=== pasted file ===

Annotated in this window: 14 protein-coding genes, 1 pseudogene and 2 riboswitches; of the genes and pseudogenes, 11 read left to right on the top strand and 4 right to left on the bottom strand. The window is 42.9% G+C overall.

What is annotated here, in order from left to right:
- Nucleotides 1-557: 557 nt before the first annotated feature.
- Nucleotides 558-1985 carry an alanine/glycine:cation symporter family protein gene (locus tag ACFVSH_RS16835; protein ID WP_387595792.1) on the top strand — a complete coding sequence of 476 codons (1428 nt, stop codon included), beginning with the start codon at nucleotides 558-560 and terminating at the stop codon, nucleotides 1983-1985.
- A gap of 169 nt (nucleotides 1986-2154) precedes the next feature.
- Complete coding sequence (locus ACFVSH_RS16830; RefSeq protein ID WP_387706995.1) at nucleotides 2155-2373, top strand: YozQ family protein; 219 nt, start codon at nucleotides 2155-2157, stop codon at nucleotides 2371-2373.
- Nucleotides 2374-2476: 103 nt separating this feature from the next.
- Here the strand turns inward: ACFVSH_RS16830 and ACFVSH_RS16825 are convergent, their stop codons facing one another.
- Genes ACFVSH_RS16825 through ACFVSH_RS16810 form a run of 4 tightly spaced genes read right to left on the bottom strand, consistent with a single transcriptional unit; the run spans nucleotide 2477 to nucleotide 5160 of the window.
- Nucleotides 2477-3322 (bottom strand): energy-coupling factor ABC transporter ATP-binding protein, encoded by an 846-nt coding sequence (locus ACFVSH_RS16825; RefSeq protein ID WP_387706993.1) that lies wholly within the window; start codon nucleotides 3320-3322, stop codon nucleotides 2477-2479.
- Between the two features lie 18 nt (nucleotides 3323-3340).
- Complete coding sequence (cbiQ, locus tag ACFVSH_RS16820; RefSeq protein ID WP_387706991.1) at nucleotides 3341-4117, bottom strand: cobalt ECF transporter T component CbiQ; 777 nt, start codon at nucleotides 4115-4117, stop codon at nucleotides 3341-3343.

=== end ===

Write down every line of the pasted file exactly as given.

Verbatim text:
Annotated in this window: 14 protein-coding genes, 1 pseudogene and 2 riboswitches; of the genes and pseudogenes, 11 read left to right on the top strand and 4 right to left on the bottom strand. The window is 42.9% G+C overall.

What is annotated here, in order from left to right:
- Nucleotides 1-557: 557 nt before the first annotated feature.
- Nucleotides 558-1985 carry an alanine/glycine:cation symporter family protein gene (locus tag ACFVSH_RS16835; protein ID WP_387595792.1) on the top strand — a complete coding sequence of 476 codons (1428 nt, stop codon included), beginning with the start codon at nucleotides 558-560 and terminating at the stop codon, nucleotides 1983-1985.
- A gap of 169 nt (nucleotides 1986-2154) precedes the next feature.
- Complete coding sequence (locus ACFVSH_RS16830; RefSeq protein ID WP_387706995.1) at nucleotides 2155-2373, top strand: YozQ family protein; 219 nt, start codon at nucleotides 2155-2157, stop codon at nucleotides 2371-2373.
- Nucleotides 2374-2476: 103 nt separating this feature from the next.
- Here the strand turns inward: ACFVSH_RS16830 and ACFVSH_RS16825 are convergent, their stop codons facing one another.
- Genes ACFVSH_RS16825 through ACFVSH_RS16810 form a run of 4 tightly spaced genes read right to left on the bottom strand, consistent with a single transcriptional unit; the run spans nucleotide 2477 to nucleotide 5160 of the window.
- Nucleotides 2477-3322 (bottom strand): energy-coupling factor ABC transporter ATP-binding protein, encoded by an 846-nt coding sequence (locus ACFVSH_RS16825; RefSeq protein ID WP_387706993.1) that lies wholly within the window; start codon nucleotides 3320-3322, stop codon nucleotides 2477-2479.
- Between the two features lie 18 nt (nucleotides 3323-3340).
- Complete coding sequence (cbiQ, locus tag ACFVSH_RS16820; RefSeq protein ID WP_387706991.1) at nucleotides 3341-4117, bottom strand: cobalt ECF transporter T component CbiQ; 777 nt, start codon at nucleotides 4115-4117, stop codon at nucleotides 3341-3343.